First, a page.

Background: Conversations around advance care planning (ACP) allow patients to direct the type and intensity of the medical care that they receive. Known ethnic and racial disparities in ACP exist, with racial and ethnic minorities less likely to have living wills and DNR orders. We aimed to understand the impact of an intervention to improve the documentation of ACP conversations for hospitalized patients on health disparities at our institution.
Methods: In February 2019 the Division of Hospital Medicine at an urban, academic health system launched an initiative to improve rates of documented ACP conversations using new tools available in the electronic medical record (EMR). Hospitalists and trainees were encouraged to document ACP conversations for all patients >75 or with advanced illness as measured by recognized ICD-10 codes. EMR-generated reports provided patient-level compliance and demographics for 5563 discharged or deceased patients who met criteria from July 2018 to October 2019 prior to and following the intervention. ACP completion by discharge was analyzed by self-reported race, ethnicity, and preferred language. Patients with Hispanic or Latino ethnicity were classified as Hispanic/Latino; patients with non-Hispanic or Latino ethnicity were classified by race (White/Caucasian, Black/African-American, Asian, or Other). Self-reported languages were classified as English, Chinese, Russian, Spanish, or Other. Patients with unknown/declined race or language were excluded. We used ANOVA analyses to determine baseline differences and chi square to test the association of the intervention on ACP documentation in racial/ethnic and language groups.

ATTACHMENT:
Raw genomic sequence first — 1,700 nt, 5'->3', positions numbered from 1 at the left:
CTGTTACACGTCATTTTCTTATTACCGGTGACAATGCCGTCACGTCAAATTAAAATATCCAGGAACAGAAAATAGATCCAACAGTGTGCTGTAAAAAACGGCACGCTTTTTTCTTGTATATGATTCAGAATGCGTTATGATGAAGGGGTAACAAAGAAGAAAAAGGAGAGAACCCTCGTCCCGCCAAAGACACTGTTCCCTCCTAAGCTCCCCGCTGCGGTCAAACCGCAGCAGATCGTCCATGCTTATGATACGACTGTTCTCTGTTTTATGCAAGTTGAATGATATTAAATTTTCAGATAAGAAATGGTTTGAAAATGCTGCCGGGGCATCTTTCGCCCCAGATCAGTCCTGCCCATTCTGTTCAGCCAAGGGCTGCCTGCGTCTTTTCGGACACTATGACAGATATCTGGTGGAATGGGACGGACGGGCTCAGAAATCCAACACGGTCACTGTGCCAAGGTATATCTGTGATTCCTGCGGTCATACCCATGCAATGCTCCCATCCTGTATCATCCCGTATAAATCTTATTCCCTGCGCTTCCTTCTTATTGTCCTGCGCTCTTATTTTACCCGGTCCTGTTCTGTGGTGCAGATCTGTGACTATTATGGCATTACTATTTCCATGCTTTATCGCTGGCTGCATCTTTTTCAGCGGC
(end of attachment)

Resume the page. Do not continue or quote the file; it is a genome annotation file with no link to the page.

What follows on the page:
Results: Using the quarter prior to the intervention as a baseline, overall rates of ACP documentation improved significantly when compared to the most recent 3 months of the intervention (356/1012 [35.4%] Nov 2018 – Jan 2019 compared to 740/1090 [64.6%] Aug – Oct 2019, P<0.001). At baseline there were no disparities by race/ethnicity (P=0.182) but significant disparities were associated with patient preferred language (P=0.035), with Russian speaking patients less likely to have ACP documentation compared to English speaking patients (P=0.0042). In the most recent 3 months of the intervention, race/ethnicity (P=0.035) and language (P=0.036) were associated with significant differences in ACP documentation. Using White/Caucasian race as a reference, patients identifying as Hispanic/Latino were significantly less likely to have ACP documentation (P=0.0003). Using English language as a reference, Spanish speaking patients were significantly less likely to have ACP documentation (P=0.0254); there was no longer a difference in ACP documentation rates for Russian speaking patients (Table).
Conclusions: An intervention designed to improve ACP documentation resulted in overall improved rates of documented ACP conversations for hospitalized medical patients. However, the intervention was associated with new disparities for Hispanic/Latino and Spanish speaking patients. Further analyses are needed to explore the interaction between ethnic and language disparities and the underlying patient, provider, and system-level factors associated with these identified disparities.